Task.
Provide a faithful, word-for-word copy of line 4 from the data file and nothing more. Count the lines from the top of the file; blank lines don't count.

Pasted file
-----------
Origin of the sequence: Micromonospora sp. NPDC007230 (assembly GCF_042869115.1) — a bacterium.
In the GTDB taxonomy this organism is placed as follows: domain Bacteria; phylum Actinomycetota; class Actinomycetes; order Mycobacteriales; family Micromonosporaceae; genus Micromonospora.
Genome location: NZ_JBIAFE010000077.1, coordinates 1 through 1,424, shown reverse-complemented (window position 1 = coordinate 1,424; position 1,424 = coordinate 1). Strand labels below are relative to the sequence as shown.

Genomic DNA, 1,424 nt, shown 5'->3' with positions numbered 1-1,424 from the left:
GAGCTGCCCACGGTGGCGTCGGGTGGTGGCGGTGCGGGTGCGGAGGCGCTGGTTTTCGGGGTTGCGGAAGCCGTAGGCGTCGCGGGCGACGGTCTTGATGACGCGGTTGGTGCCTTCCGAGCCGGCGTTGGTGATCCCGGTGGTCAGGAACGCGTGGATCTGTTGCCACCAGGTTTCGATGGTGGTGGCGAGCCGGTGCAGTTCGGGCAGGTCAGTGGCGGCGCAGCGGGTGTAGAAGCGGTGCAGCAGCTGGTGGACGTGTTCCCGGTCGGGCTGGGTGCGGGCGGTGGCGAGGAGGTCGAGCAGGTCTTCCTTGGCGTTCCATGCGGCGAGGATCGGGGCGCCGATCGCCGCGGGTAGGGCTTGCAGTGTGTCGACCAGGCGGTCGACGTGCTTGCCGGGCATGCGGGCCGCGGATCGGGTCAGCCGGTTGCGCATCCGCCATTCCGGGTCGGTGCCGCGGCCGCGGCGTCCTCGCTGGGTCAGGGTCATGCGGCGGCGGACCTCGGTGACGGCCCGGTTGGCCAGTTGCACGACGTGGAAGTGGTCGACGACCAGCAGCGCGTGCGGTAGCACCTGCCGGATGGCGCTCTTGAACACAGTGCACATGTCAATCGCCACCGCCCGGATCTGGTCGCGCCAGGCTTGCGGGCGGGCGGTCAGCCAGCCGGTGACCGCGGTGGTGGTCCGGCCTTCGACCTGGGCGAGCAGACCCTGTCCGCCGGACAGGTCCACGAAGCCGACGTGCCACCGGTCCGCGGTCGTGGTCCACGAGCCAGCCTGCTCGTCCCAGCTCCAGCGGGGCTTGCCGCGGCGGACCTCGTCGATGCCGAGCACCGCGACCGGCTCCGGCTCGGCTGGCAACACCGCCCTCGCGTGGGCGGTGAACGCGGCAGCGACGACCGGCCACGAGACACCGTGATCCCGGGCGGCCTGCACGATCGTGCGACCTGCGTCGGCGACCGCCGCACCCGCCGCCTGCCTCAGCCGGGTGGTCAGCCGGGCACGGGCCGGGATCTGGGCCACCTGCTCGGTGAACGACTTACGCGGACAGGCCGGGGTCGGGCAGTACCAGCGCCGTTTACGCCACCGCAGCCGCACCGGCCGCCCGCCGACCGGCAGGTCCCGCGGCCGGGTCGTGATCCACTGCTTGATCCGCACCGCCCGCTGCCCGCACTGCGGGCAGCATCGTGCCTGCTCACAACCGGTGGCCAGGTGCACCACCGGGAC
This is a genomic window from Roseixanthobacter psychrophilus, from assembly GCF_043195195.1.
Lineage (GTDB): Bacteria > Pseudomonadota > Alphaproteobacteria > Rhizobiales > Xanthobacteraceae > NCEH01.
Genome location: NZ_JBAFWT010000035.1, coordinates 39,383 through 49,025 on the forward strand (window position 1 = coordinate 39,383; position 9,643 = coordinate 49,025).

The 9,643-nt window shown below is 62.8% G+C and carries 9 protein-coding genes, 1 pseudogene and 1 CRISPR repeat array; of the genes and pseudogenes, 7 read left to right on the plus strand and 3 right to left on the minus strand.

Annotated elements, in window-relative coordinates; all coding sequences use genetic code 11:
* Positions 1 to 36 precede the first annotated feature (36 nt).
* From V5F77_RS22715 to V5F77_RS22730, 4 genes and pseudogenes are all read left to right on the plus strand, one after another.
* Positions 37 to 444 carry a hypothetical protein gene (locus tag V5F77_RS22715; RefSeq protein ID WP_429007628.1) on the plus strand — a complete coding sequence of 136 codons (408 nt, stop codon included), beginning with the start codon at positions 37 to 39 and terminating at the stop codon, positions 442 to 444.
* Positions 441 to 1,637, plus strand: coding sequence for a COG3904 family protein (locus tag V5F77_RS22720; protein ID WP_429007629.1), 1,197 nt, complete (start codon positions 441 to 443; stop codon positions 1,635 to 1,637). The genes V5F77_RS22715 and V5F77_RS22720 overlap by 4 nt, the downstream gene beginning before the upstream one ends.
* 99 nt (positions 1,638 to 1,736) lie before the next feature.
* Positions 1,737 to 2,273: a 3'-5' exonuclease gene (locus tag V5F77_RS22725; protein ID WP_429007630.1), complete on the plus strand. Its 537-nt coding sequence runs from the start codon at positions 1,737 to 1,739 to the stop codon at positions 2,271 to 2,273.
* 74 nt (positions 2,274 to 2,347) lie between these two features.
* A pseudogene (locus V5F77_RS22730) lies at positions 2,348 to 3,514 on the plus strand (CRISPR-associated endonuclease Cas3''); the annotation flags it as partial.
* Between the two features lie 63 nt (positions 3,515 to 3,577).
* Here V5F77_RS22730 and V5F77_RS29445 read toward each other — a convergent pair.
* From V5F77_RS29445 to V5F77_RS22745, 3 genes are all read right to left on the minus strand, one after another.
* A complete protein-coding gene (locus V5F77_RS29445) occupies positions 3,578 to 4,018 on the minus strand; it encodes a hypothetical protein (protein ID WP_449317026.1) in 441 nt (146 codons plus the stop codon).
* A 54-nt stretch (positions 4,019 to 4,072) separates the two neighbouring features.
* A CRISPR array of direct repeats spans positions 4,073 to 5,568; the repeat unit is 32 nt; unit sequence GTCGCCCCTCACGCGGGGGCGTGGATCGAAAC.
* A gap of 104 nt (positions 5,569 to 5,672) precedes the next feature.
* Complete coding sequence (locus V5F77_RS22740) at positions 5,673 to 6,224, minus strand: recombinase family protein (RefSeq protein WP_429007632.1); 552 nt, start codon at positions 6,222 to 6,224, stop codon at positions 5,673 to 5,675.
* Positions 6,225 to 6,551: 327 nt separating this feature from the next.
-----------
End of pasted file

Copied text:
Genomic DNA, 1,424 nt, shown 5'->3' with positions numbered 1-1,424 from the left: